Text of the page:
First Tesla autopilot victim ‘was watching Harry Potter’

The former US Navy SEAL believed to be the first person to die at the wheel of a self-driving car, had collected eight speeding tickets over the last six years. It was also reported that Joshua Brown may have been watching a Harry Potter movie when his Tesla collided with a truck.

It emerged this week that Mr Brown, 40, was killed in May when his Tesla Model S collided with the white trailer of a lorry on a Florida highway.

The car’s windscreen hit the bottom of the trailer as it passed underneath, and the car kept going, leaving the road. It then struck a fence, crossed a field, and hit a pole, according to a report by the Florida Highway Patrol.

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The National Highway Traffic Safety Administration (NHTSA) has begun an investigation into the Autopilot system used in 25,000 Model S cars amid reports that the cameras on his car did not distinguish the white side of the truck. The NHTSA said preliminary reports indicated that the crash occurred when a tractor-trailer made a left turn in front of the Tesla at an intersection.

On Friday, the Associated Press said that records showed Mr Brown had collected a number of speeding tickets in recent years. Mr Brown was cited for speeding seven times in Ohio between 2010 and 2015 and once in Virginia. He was most recently fined for driving 64 miles per hour in a 35 mph zone in northeastern Ohio last August.

Terri Lynn Reed, who was friend and an insurance agent in northeastern Ohio who insured Mr Brown’s business, said he was always up for an adventure and loved motorcycles and fast cars.

Frank Baressi, 62, the driver of the truck and owner of Okemah Express LLC freight company, said the Tesla driver was “playing Harry Potter on the TV screen” at the time of the crash and driving so quickly that “he went so fast through my trailer I didn’t see him”. Police have confirmed that the remains of a personal DVD player were found in the wreckage.

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Reports said Mr Brown was a member of the Navy SEALs for 11 years and founder of Nexu Innovations Inc, a company that develops wireless internet networks and camera systems. In Washington, the Pentagon confirmed Mr Brown’s work with the SEALs and said he left the service in 2008.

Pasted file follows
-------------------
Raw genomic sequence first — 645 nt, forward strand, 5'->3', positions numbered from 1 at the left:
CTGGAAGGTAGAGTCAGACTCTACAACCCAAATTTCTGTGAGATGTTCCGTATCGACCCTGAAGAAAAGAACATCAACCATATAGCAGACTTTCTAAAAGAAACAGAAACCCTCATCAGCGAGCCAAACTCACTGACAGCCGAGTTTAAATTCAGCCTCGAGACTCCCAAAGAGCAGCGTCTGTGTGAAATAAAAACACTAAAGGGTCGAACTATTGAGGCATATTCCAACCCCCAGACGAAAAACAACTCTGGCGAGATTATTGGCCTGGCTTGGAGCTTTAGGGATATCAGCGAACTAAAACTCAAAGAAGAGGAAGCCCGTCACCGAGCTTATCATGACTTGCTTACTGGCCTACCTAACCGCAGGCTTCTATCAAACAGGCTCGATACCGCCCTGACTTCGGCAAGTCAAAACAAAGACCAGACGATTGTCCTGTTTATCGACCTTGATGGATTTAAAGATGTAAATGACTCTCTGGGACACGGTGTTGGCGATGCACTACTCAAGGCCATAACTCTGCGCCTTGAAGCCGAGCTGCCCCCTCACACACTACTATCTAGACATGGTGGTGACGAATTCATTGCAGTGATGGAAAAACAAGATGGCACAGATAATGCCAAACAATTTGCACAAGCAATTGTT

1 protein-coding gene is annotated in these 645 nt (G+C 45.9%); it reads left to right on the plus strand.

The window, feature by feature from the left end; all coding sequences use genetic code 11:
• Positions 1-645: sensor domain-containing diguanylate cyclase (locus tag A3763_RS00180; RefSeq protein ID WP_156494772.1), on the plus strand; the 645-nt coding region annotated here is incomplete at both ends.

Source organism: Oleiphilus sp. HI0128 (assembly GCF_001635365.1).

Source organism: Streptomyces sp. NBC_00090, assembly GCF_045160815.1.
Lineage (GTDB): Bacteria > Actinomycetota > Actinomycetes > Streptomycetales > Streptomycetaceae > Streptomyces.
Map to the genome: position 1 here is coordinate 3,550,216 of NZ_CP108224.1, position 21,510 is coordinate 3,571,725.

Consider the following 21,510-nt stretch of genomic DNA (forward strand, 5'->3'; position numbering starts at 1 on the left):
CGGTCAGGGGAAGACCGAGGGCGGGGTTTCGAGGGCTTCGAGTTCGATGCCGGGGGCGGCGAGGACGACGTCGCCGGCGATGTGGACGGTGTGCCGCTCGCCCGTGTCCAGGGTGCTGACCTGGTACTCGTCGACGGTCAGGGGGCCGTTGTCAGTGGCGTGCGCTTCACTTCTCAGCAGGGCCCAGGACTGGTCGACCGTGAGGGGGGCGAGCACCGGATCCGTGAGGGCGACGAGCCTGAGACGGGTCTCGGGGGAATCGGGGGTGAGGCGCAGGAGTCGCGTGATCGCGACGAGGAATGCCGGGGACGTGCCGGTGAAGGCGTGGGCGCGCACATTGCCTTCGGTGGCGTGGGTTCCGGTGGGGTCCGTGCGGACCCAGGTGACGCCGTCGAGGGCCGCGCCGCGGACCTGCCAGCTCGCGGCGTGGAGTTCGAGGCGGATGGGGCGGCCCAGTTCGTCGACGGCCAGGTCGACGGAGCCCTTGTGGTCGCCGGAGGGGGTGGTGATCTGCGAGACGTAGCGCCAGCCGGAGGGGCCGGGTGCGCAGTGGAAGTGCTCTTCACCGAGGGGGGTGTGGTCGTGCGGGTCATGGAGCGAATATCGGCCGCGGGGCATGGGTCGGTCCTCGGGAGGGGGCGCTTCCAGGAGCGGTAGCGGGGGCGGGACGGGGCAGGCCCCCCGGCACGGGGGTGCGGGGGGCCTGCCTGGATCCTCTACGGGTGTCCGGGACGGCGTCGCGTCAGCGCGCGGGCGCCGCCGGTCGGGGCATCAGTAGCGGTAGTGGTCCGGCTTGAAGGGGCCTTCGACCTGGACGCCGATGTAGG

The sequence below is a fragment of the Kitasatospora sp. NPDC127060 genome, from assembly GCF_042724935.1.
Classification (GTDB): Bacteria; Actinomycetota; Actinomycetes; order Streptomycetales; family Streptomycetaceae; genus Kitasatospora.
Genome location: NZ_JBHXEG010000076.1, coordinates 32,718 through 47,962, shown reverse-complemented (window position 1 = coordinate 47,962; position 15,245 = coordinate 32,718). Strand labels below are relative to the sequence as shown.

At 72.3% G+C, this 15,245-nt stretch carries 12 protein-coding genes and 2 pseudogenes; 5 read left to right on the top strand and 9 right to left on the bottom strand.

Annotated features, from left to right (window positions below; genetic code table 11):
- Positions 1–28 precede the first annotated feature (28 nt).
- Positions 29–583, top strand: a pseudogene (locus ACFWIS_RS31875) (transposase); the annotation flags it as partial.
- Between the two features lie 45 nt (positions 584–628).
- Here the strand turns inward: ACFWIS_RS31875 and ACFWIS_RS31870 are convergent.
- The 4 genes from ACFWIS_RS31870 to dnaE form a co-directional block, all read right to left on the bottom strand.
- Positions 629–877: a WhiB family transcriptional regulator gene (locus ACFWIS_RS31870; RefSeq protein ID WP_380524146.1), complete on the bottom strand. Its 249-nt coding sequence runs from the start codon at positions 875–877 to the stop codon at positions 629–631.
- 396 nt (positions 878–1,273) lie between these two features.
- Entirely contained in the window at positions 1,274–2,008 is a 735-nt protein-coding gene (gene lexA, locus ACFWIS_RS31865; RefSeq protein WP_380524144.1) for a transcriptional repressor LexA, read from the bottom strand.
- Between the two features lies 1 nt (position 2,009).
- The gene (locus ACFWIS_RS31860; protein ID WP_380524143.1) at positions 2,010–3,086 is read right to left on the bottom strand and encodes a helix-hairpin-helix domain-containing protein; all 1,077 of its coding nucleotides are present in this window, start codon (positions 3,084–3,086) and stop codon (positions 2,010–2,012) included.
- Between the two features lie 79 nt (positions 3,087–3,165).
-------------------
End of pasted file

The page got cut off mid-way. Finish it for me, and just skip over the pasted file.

Mr Brown was very enthusiastic about his 2015 Tesla Model S and in April praised the Autopilot system for avoiding a crash when a commercial truck swerved into his lane on an interstate highway. He published a video of the incident online. “Hands down the best car I have ever owned and use it to its full extent,” Mr Brown wrote.

In a statement released on Friday, Mr Brown’s family noted his “passion for technological advancement” and said they were cooperating with the investigation. The family said it hoped “information learned from this tragedy will trigger further innovation which enhances the safety of everyone on the roadways.”

Tesla did not identify Mr Brown but described him in a statement as “a friend to Tesla and the broader EV (electric vehicle) community, a person who spent his life focused on innovation and the promise of technology and who believed strongly in Tesla’s mission”.

It stressed the uncertainty about its new system, saying drivers must manually enable it: “Autopilot is getting better all the time, but it is not perfect and still requires the driver to remain alert.”

Tesla founder Elon Musk expressed condolences in a tweet late on Thursday.

In a statement, the company said this was the first known death in over 130 million miles of Autopilot operation. Before Autopilot can be used, drivers have to acknowledge that the system is an “assist feature” that requires a driver to keep both hands on the wheel at all times.

Drivers are told they need to “maintain control and responsibility for your vehicle” while using the system, and they have to be prepared to take over at any time, the statement said.

Source: The Independent